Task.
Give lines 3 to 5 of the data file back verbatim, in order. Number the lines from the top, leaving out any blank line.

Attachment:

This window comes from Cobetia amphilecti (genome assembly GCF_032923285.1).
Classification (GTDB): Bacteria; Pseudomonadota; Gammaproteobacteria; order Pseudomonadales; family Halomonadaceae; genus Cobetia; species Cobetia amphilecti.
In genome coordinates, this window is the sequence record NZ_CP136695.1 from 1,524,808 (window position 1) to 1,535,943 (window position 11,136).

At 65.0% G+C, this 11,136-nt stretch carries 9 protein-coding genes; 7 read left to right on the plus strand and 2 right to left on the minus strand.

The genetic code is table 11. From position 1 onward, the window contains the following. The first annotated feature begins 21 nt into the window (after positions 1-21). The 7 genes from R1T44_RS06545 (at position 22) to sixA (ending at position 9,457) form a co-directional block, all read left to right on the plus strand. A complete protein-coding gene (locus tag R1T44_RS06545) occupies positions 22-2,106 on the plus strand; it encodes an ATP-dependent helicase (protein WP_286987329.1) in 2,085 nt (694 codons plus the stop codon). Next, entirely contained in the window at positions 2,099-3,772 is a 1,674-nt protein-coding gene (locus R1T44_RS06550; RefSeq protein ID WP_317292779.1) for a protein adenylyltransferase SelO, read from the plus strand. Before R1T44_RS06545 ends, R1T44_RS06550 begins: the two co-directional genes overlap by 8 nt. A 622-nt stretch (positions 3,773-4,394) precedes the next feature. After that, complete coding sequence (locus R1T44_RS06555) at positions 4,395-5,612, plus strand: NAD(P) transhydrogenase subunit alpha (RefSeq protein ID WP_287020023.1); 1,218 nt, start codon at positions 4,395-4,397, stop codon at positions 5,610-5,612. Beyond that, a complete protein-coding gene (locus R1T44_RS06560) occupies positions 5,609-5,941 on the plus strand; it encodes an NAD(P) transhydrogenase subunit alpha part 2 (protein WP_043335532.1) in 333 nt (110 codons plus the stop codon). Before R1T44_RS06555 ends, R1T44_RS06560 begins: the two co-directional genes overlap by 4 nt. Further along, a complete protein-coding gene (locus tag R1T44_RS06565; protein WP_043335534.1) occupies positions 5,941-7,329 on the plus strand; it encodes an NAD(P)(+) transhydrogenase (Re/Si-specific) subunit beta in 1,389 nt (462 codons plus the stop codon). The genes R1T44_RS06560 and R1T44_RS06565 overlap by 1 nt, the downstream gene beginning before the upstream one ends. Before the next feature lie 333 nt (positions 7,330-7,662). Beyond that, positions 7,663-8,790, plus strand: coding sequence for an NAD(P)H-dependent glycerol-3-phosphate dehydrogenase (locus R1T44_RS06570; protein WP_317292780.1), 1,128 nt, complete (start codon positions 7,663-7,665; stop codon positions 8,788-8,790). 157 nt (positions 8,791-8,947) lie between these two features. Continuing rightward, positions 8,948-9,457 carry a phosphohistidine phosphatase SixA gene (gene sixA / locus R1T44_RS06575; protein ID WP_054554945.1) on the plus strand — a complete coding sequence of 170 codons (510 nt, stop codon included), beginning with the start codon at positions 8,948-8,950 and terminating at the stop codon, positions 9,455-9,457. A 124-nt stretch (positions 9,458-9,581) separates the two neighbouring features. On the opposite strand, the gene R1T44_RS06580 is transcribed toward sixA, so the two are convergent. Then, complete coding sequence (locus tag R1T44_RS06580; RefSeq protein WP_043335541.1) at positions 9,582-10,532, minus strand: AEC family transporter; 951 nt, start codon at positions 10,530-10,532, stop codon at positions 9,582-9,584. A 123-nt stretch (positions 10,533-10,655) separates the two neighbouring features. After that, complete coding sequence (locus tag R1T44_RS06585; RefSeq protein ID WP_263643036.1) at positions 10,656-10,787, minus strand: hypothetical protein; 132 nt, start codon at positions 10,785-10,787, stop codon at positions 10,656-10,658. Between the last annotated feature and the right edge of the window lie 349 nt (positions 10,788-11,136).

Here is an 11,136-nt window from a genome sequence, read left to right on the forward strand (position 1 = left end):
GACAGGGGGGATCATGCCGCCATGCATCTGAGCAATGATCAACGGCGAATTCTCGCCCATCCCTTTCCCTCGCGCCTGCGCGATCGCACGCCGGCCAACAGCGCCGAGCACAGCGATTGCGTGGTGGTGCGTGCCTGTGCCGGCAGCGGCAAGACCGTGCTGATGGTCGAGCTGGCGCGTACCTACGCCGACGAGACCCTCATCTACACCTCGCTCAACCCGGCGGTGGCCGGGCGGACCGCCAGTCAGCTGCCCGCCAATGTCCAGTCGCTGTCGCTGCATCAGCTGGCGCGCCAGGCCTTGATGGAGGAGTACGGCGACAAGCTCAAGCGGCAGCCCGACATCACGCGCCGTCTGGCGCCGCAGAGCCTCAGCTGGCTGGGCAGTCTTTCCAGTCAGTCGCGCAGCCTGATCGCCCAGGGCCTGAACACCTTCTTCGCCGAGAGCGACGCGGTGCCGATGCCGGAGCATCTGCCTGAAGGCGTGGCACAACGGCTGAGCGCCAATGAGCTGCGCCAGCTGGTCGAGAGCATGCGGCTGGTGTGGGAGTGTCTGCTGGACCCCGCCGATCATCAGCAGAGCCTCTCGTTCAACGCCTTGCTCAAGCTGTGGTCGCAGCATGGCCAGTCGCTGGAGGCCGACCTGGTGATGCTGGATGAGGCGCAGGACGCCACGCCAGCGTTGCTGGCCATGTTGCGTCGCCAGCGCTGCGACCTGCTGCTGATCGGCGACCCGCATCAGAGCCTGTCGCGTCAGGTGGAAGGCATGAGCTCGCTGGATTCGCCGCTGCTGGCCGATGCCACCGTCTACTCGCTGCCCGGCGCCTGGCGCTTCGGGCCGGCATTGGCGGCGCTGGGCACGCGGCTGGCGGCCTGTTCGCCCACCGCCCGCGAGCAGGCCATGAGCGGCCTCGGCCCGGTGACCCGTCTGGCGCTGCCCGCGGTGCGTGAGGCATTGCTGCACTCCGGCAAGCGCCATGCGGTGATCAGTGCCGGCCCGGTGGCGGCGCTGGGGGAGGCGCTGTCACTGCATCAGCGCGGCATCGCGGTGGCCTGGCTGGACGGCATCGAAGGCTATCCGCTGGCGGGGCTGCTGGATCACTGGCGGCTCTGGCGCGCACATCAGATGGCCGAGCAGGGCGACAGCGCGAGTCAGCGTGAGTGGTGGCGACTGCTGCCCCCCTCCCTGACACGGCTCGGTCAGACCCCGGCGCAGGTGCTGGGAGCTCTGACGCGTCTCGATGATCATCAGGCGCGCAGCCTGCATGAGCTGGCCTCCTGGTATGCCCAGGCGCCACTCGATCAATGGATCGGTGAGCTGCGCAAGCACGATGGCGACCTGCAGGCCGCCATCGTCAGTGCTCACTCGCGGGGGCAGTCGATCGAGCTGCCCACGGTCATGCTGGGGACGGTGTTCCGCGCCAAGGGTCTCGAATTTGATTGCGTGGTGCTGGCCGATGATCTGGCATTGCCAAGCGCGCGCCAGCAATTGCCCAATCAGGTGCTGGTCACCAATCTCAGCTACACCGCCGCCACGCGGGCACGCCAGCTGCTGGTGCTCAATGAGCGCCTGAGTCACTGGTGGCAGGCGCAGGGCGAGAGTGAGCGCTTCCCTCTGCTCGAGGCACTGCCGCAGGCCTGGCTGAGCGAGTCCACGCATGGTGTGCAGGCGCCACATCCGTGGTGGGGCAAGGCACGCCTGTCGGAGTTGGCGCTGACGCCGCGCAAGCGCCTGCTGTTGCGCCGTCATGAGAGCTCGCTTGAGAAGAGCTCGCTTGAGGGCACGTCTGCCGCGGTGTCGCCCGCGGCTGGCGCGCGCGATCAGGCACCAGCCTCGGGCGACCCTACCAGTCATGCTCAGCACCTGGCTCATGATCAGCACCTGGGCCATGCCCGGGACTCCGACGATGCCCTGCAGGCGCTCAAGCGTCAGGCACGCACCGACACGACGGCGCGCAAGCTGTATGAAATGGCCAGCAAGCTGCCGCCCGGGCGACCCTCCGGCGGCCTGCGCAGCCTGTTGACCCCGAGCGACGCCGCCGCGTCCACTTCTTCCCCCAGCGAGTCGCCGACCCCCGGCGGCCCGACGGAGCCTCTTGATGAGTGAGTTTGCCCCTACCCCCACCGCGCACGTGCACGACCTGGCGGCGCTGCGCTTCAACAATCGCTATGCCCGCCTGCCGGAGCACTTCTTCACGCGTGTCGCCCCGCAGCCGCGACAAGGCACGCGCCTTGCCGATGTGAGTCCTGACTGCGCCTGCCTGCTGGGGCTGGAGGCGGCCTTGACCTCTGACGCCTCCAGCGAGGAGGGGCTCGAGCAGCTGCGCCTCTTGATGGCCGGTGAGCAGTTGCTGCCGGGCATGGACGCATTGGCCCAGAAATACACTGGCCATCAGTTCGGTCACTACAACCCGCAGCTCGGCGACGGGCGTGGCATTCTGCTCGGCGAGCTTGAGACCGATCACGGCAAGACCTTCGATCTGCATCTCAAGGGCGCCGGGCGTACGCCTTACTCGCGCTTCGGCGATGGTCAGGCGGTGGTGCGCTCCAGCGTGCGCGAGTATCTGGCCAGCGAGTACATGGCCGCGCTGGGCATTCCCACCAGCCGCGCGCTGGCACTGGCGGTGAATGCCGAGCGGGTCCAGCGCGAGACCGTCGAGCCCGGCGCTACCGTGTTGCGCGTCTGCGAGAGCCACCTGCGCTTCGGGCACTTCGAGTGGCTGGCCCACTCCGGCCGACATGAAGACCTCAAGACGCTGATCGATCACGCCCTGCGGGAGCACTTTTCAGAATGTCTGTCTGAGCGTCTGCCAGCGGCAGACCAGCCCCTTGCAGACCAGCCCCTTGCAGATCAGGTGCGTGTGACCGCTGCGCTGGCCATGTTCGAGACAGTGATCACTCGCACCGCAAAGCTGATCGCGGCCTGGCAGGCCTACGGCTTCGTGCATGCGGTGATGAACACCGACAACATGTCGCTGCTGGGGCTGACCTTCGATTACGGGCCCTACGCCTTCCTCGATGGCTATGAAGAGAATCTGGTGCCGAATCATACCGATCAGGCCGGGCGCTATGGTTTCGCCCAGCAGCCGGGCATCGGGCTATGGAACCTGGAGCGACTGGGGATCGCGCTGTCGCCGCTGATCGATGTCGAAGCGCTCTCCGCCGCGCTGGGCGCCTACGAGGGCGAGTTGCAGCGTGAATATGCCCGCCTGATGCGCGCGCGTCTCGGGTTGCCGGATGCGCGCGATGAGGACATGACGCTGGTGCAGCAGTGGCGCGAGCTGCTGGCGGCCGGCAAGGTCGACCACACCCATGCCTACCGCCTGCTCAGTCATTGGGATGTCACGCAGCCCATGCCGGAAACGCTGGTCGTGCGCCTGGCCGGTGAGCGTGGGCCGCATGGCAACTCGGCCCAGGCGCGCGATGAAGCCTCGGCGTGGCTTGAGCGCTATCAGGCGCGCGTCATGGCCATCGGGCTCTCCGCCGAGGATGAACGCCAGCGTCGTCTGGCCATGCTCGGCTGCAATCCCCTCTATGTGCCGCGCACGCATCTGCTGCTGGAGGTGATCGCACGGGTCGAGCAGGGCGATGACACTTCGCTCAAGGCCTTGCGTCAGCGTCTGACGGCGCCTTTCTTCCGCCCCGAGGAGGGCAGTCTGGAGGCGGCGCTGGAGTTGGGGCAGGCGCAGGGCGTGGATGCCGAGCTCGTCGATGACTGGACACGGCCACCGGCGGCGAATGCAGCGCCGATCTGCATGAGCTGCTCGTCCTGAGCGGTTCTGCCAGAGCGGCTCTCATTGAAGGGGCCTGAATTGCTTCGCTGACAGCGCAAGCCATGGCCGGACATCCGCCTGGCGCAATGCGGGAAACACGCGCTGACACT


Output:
In genome coordinates, this window is the sequence record NZ_CP136695.1 from 1,524,808 (window position 1) to 1,535,943 (window position 11,136).

At 65.0% G+C, this 11,136-nt stretch carries 9 protein-coding genes; 7 read left to right on the plus strand and 2 right to left on the minus strand.

The genetic code is table 11. From position 1 onward, the window contains the following. The first annotated feature begins 21 nt into the window (after positions 1-21). The 7 genes from R1T44_RS06545 (at position 22) to sixA (ending at position 9,457) form a co-directional block, all read left to right on the plus strand. A complete protein-coding gene (locus tag R1T44_RS06545) occupies positions 22-2,106 on the plus strand; it encodes an ATP-dependent helicase (protein WP_286987329.1) in 2,085 nt (694 codons plus the stop codon). Next, entirely contained in the window at positions 2,099-3,772 is a 1,674-nt protein-coding gene (locus R1T44_RS06550; RefSeq protein ID WP_317292779.1) for a protein adenylyltransferase SelO, read from the plus strand. Before R1T44_RS06545 ends, R1T44_RS06550 begins: the two co-directional genes overlap by 8 nt. A 622-nt stretch (positions 3,773-4,394) precedes the next feature. After that, complete coding sequence (locus R1T44_RS06555) at positions 4,395-5,612, plus strand: NAD(P) transhydrogenase subunit alpha (RefSeq protein ID WP_287020023.1); 1,218 nt, start codon at positions 4,395-4,397, stop codon at positions 5,610-5,612. Beyond that, a complete protein-coding gene (locus R1T44_RS06560) occupies positions 5,609-5,941 on the plus strand; it encodes an NAD(P) transhydrogenase subunit alpha part 2 (protein WP_043335532.1) in 333 nt (110 codons plus the stop codon). Before R1T44_RS06555 ends, R1T44_RS06560 begins: the two co-directional genes overlap by 4 nt. Further along, a complete protein-coding gene (locus tag R1T44_RS06565; protein WP_043335534.1) occupies positions 5,941-7,329 on the plus strand; it encodes an NAD(P)(+) transhydrogenase (Re/Si-specific) subunit beta in 1,389 nt (462 codons plus the stop codon). The genes R1T44_RS06560 and R1T44_RS06565 overlap by 1 nt, the downstream gene beginning before the upstream one ends. Before the next feature lie 333 nt (positions 7,330-7,662). Beyond that, positions 7,663-8,790, plus strand: coding sequence for an NAD(P)H-dependent glycerol-3-phosphate dehydrogenase (locus R1T44_RS06570; protein WP_317292780.1), 1,128 nt, complete (start codon positions 7,663-7,665; stop codon positions 8,788-8,790). 157 nt (positions 8,791-8,947) lie between these two features. Continuing rightward, positions 8,948-9,457 carry a phosphohistidine phosphatase SixA gene (gene sixA / locus R1T44_RS06575; protein ID WP_054554945.1) on the plus strand — a complete coding sequence of 170 codons (510 nt, stop codon included), beginning with the start codon at positions 8,948-8,950 and terminating at the stop codon, positions 9,455-9,457. A 124-nt stretch (positions 9,458-9,581) separates the two neighbouring features. On the opposite strand, the gene R1T44_RS06580 is transcribed toward sixA, so the two are convergent. Then, complete coding sequence (locus tag R1T44_RS06580; RefSeq protein WP_043335541.1) at positions 9,582-10,532, minus strand: AEC family transporter; 951 nt, start codon at positions 10,530-10,532, stop codon at positions 9,582-9,584. A 123-nt stretch (positions 10,533-10,655) separates the two neighbouring features. After that, complete coding sequence (locus tag R1T44_RS06585; RefSeq protein ID WP_263643036.1) at positions 10,656-10,787, minus strand: hypothetical protein; 132 nt, start codon at positions 10,785-10,787, stop codon at positions 10,656-10,658. Between the last annotated feature and the right edge of the window lie 349 nt (positions 10,788-11,136).